Inspired Prompt Thanks You!

Hello, friends of Inspired Prompt! It’s hard to believe that 2018 has almost come to an end. Wasn’t it just January?

We want to take a moment and thank you for being there for us. Your comments, thoughts, shares, and visits mean the world to our Crew. Our purpose and the work put in by Betty, Gail, Shirley, Tammy, Fay, Christina, Harriet, Carlton, Bonita, Karen, Cammi, Kristy, myself, and all our guest bloggers is to help YOU be all you can be when it comes to writing.

We truly want to make a difference in our part of the world. 2019 is going to be our best year yet. We will explore such topics as:

  1. Time to Write.
  2. Basics of fiction writing.
  3. Publishing in 2019.
  4. Other ways to break into publication.
  5. Releasing a book.

And so much more! Join us for our Monday and Friday posts on the topic of the month and our fun Wednesday and Saturday interviews. We’ll also be adding articles to our pages:

  • “How To” of Writing
  • Inspired Marketing
  • Creativity Tool Box
  • Choose Happy

Maybe you’d like to be interviewed or be a guest blogger. If so, go to our guest guidelines page to learn more.  We’d love to showcase your book, blog, or yourself. 🙂

We’ll see you soon!

Happy New Year from Betty, Jennifer and the entire Inspired Prompt Crew!

 

3 Questions Wednesday with Gail Pallotta

Happy Wednesday! Today the Inspired Prompt welcomes  author, wife, swimmer, and bargain shopper, Gail Pallotta. We’re so happy you could join us. First question:

Can you describe yourself in three words?

Gail: Loves God and people.

That sums up life, for sure.  Now about travel…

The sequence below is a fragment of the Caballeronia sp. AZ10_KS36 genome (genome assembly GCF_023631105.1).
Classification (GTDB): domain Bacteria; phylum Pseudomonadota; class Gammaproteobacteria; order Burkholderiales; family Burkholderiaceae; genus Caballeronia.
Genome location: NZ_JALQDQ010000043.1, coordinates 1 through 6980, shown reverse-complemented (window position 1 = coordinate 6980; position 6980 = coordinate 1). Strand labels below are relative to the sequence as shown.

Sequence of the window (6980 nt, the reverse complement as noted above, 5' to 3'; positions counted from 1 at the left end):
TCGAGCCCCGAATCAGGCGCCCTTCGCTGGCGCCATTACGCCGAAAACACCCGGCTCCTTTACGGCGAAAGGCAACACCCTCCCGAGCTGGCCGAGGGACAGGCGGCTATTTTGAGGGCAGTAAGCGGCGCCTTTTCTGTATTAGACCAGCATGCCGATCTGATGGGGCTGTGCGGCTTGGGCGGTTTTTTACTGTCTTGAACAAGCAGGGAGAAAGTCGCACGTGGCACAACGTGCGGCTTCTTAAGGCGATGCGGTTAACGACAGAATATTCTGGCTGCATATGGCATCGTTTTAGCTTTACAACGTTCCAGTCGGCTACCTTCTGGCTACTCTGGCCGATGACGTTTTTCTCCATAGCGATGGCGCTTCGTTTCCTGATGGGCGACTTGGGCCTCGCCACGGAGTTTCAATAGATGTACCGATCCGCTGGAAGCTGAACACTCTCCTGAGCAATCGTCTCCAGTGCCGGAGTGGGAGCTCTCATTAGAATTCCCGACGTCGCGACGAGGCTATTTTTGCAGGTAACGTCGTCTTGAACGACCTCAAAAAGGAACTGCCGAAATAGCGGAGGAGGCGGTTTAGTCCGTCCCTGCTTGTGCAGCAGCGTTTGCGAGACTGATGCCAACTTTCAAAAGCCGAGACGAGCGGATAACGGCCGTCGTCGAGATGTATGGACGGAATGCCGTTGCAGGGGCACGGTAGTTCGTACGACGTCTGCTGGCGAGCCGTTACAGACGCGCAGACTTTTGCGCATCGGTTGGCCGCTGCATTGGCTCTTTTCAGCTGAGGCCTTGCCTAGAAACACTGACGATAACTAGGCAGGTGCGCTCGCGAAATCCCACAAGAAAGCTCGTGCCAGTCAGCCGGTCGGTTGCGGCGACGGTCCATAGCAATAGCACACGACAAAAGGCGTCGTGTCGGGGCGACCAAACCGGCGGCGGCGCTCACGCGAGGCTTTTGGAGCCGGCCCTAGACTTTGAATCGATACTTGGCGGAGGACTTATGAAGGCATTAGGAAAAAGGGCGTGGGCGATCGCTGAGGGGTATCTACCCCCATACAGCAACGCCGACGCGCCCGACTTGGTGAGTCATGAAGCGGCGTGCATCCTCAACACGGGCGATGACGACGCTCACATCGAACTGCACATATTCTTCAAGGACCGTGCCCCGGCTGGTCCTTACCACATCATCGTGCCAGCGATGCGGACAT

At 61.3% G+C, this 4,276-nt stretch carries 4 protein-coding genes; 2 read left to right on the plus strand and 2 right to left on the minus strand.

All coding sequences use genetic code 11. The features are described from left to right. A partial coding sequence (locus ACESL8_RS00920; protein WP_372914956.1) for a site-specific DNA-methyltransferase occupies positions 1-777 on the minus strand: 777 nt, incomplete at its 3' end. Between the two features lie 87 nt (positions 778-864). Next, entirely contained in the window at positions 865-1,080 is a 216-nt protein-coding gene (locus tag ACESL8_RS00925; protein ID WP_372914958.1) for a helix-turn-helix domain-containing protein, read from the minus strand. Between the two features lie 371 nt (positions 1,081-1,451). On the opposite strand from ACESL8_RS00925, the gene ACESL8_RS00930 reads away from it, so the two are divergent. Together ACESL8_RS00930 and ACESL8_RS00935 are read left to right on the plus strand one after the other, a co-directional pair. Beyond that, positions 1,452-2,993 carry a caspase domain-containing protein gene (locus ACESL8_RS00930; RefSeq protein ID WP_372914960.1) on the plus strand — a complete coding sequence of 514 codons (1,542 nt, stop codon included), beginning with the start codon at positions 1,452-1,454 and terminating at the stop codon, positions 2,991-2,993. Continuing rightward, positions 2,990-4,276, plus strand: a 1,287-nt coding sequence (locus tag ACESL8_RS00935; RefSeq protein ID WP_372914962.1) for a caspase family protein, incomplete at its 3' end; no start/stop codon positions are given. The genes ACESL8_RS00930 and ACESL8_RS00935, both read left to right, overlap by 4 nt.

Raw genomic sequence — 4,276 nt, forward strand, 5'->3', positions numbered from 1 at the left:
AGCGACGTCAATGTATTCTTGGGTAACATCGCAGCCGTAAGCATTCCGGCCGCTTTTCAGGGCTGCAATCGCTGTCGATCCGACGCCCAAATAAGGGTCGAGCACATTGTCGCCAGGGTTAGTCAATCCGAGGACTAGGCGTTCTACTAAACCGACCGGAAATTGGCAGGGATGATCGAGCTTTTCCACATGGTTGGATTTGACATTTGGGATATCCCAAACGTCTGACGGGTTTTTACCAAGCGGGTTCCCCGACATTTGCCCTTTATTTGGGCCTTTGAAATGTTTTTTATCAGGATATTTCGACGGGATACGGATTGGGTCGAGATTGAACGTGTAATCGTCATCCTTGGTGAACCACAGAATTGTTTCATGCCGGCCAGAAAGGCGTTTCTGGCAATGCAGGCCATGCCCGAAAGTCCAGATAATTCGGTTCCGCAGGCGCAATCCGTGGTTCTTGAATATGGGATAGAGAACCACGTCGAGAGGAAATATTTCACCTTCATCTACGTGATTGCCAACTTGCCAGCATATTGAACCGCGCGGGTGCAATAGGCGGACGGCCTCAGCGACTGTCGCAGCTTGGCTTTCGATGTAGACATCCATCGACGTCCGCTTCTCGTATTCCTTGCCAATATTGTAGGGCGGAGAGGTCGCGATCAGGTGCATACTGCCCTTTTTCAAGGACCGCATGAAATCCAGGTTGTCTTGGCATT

Someone offers you a fully-paid writing research trip to any place you desire to go. Where would it be and why?

Gail: Hawaii. I’ve always wanted to go there, and I enjoy setting books in tropical places as well as the mountains. It would be great fun to have a book that’s set partly on a Hawaiian beach and Diamond Head. Perhaps there could be foul play on the Diamond Head hiking trail.

Can I go? As long as there’s no foul play for real. 🙂 Last question:

If someone made a movie of your life, what would be the theme song?

Gail: “My Hope Is Built On Nothing Less.” When I think of my life, I’d have to say it’s built on hope, some for little things; others, big. I believe it keeps us all going, and I put mine in Christ. Here are the words to the first verse and chorus of “My Hope Is Built On Nothing Less.”

My hope is built on nothing less

than Jesus’ blood and righteousness;

I dare not trust the sweet frame,

but wholly lean on Jesus’ name.

On Christ, the solid rock, I stand;

all other ground is sinking sand.

Great hymn with awesome lyrics.  Thanks so much for dropping by!

Readers, Gail is offering an E-book of Hair Calamities and Hot Cash to one person who leaves a comment below. 

Click to tweet: Author and bargain shopper Gail Pallotta talks about writing and a giveaway. #amreading #mystery


Hair Calamities and Hot Cash

“A comedic romp from small town to big city in search of missing money, hair catastrophes, and love. A truly fun read”– Cynthia Hickey, author of the Shady Acres Mystery series

What happens when a New York stockbroker crashes his car into Eve Castleberry’s North Carolina beauty shop … on the same day the young widow’s defective hair products are causing wild hairdos?

Soon Eve finds herself helping the handsome stranger hunt the thieves who stole his clients cash…and hot on the trail of two of the FBI’s most-wanted criminals!

Romance blossoms amid danger, suspense and Eve’s hair-brained plan to get back the money.

Buy at: Amazon

Barnes and Noble

Kobo 

Pelican’s Prism Imprint